• KWitham
    June 8, 2013

    This article is full of so much truth and wisdom!! Wonderful! But I challenge you to prayerfully reconsider #9 and #10 in light of Biblical principles. You have seen the blessing of God’s ways in marrying and having children when you were young…maybe because you are still young, you don’t realize that He may want to continue to bless you, continue to sanctify and mature you in this way…what if He wants to bless you with children at age 40? His ways are still the best, even if you might be mistaken for the grandparents at your youngest child’s graduation, and what you lack in physical stamina with “late” life children, you make up for in wisdom and patience and pure enjoyment!! Don’t be short-changed by conforming to the world’s thinking and robbed by Satan’s deceptive strategems :)

  • Matt Svoboda
    June 8, 2013

    Great blog post!

    Now, please change away from a black back ground with white words so I dont get a headache just from reading it!

    • Tina
      June 9, 2013

      I agree! Great post, yet, because of the black background, it took everything within me to sit still long enough to read it–and my eyes are aching as a result.

      God bless you!

    • Lois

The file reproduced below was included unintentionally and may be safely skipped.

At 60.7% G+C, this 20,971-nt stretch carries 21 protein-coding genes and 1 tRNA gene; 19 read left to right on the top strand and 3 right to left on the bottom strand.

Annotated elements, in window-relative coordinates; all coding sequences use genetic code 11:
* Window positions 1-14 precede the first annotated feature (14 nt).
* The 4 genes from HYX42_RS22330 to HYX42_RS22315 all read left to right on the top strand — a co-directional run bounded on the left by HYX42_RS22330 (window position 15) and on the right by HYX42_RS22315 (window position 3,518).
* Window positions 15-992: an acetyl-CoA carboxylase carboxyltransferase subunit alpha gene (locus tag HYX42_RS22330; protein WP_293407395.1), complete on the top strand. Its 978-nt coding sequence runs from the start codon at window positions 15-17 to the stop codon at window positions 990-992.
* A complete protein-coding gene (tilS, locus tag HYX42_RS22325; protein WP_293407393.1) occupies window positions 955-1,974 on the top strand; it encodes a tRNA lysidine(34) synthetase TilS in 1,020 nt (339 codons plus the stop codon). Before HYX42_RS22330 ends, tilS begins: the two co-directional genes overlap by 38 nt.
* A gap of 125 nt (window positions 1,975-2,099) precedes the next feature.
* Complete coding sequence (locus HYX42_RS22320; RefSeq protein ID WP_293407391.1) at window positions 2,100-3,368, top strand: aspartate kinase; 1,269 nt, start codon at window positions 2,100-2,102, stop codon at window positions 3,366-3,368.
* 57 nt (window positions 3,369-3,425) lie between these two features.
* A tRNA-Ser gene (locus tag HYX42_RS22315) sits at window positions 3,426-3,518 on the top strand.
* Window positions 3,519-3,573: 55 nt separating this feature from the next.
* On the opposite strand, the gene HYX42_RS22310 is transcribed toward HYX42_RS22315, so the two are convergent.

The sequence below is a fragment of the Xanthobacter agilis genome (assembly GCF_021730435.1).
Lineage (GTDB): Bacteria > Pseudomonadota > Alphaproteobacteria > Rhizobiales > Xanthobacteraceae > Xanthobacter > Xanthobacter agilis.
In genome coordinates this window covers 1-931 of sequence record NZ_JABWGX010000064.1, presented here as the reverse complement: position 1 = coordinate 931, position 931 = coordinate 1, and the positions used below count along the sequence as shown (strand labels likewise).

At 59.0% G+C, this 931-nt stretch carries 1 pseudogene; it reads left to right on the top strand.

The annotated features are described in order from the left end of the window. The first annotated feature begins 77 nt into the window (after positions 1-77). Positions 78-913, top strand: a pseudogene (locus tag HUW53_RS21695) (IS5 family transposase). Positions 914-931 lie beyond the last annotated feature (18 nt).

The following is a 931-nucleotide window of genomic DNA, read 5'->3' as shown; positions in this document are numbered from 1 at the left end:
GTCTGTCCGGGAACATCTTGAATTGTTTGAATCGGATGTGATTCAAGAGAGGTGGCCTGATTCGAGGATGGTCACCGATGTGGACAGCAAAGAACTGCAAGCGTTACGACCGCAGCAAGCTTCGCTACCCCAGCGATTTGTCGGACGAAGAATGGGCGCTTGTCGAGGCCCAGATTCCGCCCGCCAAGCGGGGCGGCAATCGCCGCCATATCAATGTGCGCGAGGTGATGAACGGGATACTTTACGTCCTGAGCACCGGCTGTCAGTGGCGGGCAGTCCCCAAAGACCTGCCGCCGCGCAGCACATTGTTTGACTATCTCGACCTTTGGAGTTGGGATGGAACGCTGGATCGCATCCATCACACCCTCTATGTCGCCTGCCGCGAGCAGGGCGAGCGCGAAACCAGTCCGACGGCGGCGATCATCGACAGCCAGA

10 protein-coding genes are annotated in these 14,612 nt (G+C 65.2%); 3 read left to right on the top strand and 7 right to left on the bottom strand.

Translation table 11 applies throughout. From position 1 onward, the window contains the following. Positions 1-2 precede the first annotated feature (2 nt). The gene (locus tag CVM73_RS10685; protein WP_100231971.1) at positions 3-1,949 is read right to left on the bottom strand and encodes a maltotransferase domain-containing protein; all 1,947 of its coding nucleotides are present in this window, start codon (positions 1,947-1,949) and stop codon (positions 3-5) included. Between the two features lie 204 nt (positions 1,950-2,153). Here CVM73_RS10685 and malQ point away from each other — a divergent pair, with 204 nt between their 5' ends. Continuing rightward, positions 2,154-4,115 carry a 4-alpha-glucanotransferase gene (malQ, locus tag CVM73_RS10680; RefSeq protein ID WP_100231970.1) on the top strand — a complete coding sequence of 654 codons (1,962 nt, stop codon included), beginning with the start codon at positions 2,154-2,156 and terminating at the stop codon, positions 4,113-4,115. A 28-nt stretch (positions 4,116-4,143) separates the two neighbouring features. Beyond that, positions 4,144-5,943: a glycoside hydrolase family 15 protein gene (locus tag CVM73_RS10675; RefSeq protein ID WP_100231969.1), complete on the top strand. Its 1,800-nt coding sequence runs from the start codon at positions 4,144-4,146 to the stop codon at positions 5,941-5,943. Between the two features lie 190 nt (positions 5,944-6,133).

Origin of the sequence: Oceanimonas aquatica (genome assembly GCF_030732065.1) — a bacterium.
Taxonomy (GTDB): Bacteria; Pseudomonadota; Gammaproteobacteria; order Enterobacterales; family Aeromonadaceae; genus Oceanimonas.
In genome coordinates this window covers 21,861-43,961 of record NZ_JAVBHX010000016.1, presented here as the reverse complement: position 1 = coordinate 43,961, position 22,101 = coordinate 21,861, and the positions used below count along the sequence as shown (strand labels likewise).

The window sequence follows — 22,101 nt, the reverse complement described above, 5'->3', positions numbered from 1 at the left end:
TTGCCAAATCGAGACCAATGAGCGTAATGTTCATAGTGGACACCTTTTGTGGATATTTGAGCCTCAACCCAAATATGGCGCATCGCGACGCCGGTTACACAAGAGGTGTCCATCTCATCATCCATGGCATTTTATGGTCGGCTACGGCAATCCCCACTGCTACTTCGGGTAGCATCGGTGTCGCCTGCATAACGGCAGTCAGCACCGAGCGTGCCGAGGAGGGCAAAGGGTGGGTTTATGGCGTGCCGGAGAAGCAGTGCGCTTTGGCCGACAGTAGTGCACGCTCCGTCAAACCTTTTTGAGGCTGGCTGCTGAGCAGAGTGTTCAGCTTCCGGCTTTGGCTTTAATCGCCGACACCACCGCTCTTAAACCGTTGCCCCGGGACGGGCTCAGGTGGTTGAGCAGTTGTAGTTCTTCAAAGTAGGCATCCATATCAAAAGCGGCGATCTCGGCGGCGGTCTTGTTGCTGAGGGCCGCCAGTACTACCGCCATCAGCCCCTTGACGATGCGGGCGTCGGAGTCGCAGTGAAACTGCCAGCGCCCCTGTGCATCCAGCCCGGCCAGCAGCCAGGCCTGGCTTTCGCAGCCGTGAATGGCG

June 11, 2013

      I agree! The white font on black is very difficult to read!

      But great article! We too married young and had a baby within a year and a half. she is the joy of our lives!

  • Joe
    June 8, 2013

    I am 21 and my fiancee is 20, our wedding date is July 20th of this year. We are very excited and this article was an encouraging read! Thanks.

  • Kath H
    June 8, 2013

    Thanks, I appreciated your take. Husband and I were the talk of our town for marrying at 24, and 19, respectively. His biggest reason for wanting children when young (were finally able to have our first, three years later) is that he wants to know his children, and have them know him, as long as he possibly can. Not to mention grandchildren. What a selfish generation we have who will be depriving their children of precious years knowing their parents and grandparents. Just another angle.

  • sam
    June 8, 2013

    LOVE THIS!! My husband and I married at 20&21…15 years and 3 precious kiddos later we are enjoying life!! My only regret is not having a 4th (pairs have a playmate) Last Christmas I bought matching rockers for the front porch.. so we can rock & grow old together :)

    ps.. blog hard on the eyes.. 18″laptop

  • Glennda
    June 9, 2013

    My husband and I married young and found out we were infertile. The rest of the world isn’t sensitive enough to consider this and as a member of the Christian community, maybe this should be considered before writing a post like this. Many of your infertile readers will feel the pang of childlessness and the idea of failure will resurface upon reading this article.

    • Tara
      June 9, 2013